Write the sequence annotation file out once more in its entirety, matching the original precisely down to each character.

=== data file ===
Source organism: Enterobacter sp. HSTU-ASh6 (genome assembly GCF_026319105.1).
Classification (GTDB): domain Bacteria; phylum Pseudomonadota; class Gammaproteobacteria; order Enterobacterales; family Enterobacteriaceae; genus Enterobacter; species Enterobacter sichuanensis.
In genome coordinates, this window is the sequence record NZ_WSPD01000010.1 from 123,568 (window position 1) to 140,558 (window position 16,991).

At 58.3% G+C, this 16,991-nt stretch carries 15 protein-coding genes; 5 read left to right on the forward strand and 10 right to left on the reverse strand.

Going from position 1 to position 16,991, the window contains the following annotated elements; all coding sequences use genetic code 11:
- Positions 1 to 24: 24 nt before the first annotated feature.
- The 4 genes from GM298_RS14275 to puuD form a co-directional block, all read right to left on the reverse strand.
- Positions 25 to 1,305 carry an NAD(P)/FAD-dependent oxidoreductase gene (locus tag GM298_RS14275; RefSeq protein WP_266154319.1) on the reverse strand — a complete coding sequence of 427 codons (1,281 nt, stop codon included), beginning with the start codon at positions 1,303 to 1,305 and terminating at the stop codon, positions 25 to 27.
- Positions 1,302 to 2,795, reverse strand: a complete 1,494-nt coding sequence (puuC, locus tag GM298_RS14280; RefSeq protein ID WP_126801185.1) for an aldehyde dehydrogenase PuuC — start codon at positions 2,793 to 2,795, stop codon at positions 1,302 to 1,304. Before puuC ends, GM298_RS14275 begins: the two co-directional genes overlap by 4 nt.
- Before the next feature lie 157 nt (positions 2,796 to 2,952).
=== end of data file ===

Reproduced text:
Source organism: Enterobacter sp. HSTU-ASh6 (genome assembly GCF_026319105.1).
Classification (GTDB): domain Bacteria; phylum Pseudomonadota; class Gammaproteobacteria; order Enterobacterales; family Enterobacteriaceae; genus Enterobacter; species Enterobacter sichuanensis.
In genome coordinates, this window is the sequence record NZ_WSPD01000010.1 from 123,568 (window position 1) to 140,558 (window position 16,991).

At 58.3% G+C, this 16,991-nt stretch carries 15 protein-coding genes; 5 read left to right on the forward strand and 10 right to left on the reverse strand.

Going from position 1 to position 16,991, the window contains the following annotated elements; all coding sequences use genetic code 11:
- Positions 1 to 24: 24 nt before the first annotated feature.
- The 4 genes from GM298_RS14275 to puuD form a co-directional block, all read right to left on the reverse strand.
- Positions 25 to 1,305 carry an NAD(P)/FAD-dependent oxidoreductase gene (locus tag GM298_RS14275; RefSeq protein WP_266154319.1) on the reverse strand — a complete coding sequence of 427 codons (1,281 nt, stop codon included), beginning with the start codon at positions 1,303 to 1,305 and terminating at the stop codon, positions 25 to 27.
- Positions 1,302 to 2,795, reverse strand: a complete 1,494-nt coding sequence (puuC, locus tag GM298_RS14280; RefSeq protein ID WP_126801185.1) for an aldehyde dehydrogenase PuuC — start codon at positions 2,793 to 2,795, stop codon at positions 1,302 to 1,304. Before puuC ends, GM298_RS14275 begins: the two co-directional genes overlap by 4 nt.
- Before the next feature lie 157 nt (positions 2,796 to 2,952).